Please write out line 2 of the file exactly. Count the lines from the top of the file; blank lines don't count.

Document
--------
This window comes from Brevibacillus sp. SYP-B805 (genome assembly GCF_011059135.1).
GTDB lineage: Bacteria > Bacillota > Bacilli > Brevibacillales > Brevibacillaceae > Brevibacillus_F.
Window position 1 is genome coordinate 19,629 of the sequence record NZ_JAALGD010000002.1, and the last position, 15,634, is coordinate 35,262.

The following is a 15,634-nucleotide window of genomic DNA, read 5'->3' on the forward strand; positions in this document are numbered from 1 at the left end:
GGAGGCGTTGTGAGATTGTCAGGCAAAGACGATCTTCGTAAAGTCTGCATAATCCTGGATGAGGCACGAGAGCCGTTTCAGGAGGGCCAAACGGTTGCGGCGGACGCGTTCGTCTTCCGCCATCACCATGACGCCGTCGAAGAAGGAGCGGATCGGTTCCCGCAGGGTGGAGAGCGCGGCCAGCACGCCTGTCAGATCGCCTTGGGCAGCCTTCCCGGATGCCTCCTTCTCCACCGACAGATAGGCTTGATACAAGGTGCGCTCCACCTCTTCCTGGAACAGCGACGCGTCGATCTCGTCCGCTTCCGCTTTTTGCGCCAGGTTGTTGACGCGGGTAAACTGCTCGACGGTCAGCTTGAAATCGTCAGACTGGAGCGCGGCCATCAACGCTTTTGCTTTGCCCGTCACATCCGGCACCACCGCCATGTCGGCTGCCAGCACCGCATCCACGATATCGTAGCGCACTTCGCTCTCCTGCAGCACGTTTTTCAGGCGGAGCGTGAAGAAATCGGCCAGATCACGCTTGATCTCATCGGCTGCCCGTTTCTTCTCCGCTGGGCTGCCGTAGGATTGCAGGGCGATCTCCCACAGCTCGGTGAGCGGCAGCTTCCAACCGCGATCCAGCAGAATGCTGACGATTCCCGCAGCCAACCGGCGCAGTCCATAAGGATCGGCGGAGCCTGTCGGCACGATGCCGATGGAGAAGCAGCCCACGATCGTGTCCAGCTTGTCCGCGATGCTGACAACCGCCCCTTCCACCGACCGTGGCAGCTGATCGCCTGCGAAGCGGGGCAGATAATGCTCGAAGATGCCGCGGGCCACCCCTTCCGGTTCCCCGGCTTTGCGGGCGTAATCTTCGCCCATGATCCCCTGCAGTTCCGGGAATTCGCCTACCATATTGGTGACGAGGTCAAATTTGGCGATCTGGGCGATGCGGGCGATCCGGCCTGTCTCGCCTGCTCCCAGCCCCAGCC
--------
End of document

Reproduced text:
GTDB lineage: Bacteria > Bacillota > Bacilli > Brevibacillales > Brevibacillaceae > Brevibacillus_F.